“Oh Masi ji – it is so very hard to describe. It is like a dream world in some ways. The opposite of what we have here. There is so much open space and land and so few buildings. There are hardly any people there except in the city centre. The weather is so cold that fingers and toes freeze and take forever to thaw out. But when it’s not winter, it is beautiful like heaven on earth. There are so many trees and bushes everywhere naturally…” began his story.
Work didn’t come by quickly. The four friends had made a pact not to cut their hair and keep religion at the forefront of all else so they experienced a lot of prejudice from the majority of people they came across. But eventually one by one the four found work and kept their promise to their Hungarian landlady by paying what she had asked for.
My dad found work as a tool and die apprentice and made $2.49 an hour. He managed to clear $300 a month. He sent $100 back home to India for many months and lived off the rest including a savings account. Every month my grandfather would get the money he sent which helped to pay for most of the house expenses, my schooling and anything else my mother or grandmother would need.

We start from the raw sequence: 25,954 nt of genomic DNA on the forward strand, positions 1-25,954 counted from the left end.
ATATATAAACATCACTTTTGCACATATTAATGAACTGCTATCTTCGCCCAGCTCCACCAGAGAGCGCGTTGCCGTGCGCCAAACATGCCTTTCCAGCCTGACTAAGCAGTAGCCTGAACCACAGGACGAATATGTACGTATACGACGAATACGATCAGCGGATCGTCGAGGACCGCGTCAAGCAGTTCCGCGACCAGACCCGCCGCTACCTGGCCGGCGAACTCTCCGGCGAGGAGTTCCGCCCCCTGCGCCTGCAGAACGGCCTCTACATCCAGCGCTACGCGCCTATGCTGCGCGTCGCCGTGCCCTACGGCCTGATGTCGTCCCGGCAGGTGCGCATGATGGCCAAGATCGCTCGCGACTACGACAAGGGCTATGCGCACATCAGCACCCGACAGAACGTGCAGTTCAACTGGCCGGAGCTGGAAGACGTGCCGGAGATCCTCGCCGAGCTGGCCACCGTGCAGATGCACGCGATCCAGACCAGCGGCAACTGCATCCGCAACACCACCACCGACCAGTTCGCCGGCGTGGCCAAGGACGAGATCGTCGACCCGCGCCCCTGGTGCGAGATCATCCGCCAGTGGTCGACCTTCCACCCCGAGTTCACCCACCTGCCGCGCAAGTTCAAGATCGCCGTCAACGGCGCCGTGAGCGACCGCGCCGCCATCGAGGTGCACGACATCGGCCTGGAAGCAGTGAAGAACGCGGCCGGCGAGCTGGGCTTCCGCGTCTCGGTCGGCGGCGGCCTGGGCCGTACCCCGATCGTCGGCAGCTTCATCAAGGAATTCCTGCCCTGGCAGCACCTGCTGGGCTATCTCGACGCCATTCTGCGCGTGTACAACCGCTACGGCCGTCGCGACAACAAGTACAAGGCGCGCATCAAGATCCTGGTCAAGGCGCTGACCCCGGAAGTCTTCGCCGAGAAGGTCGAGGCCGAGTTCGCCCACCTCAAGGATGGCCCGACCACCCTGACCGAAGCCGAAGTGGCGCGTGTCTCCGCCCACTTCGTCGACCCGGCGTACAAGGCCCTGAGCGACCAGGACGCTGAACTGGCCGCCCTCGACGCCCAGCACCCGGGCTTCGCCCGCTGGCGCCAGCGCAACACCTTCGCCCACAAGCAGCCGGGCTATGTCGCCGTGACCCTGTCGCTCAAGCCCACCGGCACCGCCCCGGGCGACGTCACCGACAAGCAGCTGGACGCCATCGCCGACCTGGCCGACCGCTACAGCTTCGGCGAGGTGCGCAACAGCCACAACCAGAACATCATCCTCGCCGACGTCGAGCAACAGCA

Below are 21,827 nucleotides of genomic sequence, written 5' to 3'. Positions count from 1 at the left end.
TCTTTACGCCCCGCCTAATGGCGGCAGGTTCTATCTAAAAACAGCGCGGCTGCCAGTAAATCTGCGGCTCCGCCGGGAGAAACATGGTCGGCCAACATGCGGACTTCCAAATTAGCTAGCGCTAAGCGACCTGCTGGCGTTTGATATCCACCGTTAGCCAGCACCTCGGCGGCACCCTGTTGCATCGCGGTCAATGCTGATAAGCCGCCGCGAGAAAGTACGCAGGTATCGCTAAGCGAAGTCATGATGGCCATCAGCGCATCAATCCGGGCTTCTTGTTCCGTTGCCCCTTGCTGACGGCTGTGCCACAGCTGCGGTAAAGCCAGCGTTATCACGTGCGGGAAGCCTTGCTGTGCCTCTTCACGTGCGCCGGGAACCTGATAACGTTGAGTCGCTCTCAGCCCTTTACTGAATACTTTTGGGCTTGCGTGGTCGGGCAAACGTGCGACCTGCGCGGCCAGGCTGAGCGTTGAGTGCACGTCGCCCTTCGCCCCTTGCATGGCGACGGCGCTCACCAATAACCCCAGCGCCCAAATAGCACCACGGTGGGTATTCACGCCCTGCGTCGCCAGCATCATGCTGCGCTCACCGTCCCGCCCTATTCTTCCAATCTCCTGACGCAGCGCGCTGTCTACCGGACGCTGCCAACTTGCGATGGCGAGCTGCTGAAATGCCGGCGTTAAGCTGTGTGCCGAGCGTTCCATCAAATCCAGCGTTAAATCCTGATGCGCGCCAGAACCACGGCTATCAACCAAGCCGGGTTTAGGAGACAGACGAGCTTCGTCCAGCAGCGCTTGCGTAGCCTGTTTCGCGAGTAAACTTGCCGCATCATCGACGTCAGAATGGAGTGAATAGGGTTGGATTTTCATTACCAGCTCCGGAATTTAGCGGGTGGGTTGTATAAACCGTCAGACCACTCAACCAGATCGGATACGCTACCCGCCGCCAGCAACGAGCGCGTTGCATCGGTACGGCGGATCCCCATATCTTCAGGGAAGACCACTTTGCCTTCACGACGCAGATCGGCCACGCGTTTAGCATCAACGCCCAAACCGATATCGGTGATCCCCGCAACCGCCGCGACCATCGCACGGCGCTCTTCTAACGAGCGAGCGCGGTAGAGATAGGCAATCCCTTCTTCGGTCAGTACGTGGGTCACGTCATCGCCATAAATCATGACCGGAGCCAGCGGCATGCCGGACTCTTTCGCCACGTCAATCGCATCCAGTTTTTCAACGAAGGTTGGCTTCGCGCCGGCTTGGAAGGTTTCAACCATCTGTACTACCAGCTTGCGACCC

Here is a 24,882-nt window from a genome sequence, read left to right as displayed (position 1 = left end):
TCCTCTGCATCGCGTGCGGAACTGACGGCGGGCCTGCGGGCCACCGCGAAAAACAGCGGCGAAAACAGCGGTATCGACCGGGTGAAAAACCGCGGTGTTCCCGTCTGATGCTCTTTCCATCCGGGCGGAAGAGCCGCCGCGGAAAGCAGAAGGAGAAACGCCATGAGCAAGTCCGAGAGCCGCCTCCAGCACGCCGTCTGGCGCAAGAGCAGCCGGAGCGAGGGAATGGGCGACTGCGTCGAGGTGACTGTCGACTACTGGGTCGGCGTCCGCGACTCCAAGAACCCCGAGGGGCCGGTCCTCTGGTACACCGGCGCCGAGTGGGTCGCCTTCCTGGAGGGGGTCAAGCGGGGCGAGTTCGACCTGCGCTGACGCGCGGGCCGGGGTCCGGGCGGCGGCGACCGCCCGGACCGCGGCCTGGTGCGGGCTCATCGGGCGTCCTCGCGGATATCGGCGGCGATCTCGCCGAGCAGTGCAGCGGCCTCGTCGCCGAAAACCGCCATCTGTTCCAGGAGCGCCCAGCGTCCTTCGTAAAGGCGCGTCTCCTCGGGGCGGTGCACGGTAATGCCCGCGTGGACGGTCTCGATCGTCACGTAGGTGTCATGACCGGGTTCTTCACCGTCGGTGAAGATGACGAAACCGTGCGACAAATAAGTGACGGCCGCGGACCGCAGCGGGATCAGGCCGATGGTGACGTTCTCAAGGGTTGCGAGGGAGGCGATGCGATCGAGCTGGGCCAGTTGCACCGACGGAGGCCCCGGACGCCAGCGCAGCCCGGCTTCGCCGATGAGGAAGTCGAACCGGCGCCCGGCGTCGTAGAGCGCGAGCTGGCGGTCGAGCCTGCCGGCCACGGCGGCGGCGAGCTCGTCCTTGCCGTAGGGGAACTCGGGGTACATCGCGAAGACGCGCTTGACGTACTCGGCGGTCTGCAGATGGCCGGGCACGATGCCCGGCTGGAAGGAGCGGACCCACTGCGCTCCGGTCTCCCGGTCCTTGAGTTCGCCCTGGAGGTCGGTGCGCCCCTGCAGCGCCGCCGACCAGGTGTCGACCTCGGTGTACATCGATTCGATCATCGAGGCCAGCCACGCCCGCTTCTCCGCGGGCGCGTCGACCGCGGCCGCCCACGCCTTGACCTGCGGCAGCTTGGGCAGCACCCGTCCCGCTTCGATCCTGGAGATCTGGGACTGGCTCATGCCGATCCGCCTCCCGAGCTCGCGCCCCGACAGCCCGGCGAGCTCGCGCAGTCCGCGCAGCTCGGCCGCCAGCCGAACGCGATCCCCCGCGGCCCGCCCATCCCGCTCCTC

My dad told me much later that he didn’t really know the business that he applied for but learned it on the job and became very good at it. He said it was his conscience intention to become as indispensable as he could to his employer because his biggest fear was that he would not have enough money to get back home. So every month he would put a little aside for his return ticket.
The four friends had never experienced a cold winter in their lives, in fact they had no idea what cold meant until the winter of 1969. They all wanted to leave Canada and return back home at one point or another but each convinced the other to hang in there. They had taken warm clothing with them from India but my dad said the Indian clothing was like wearing paper in the harsh cold winds of Canada. The wind just seemed to blow right through. He told me that walking from their house to the bus stop would chill them to the bone. They also had never experienced snow like they had seen in the winter of 1969 in Canada. One of the friends bought a camera and took photos of them in front of snow banks and we received copies of these photos in a Christmas card. The Christmas card was had a scene of snow covered trees which was the prettiest thing I had ever seen.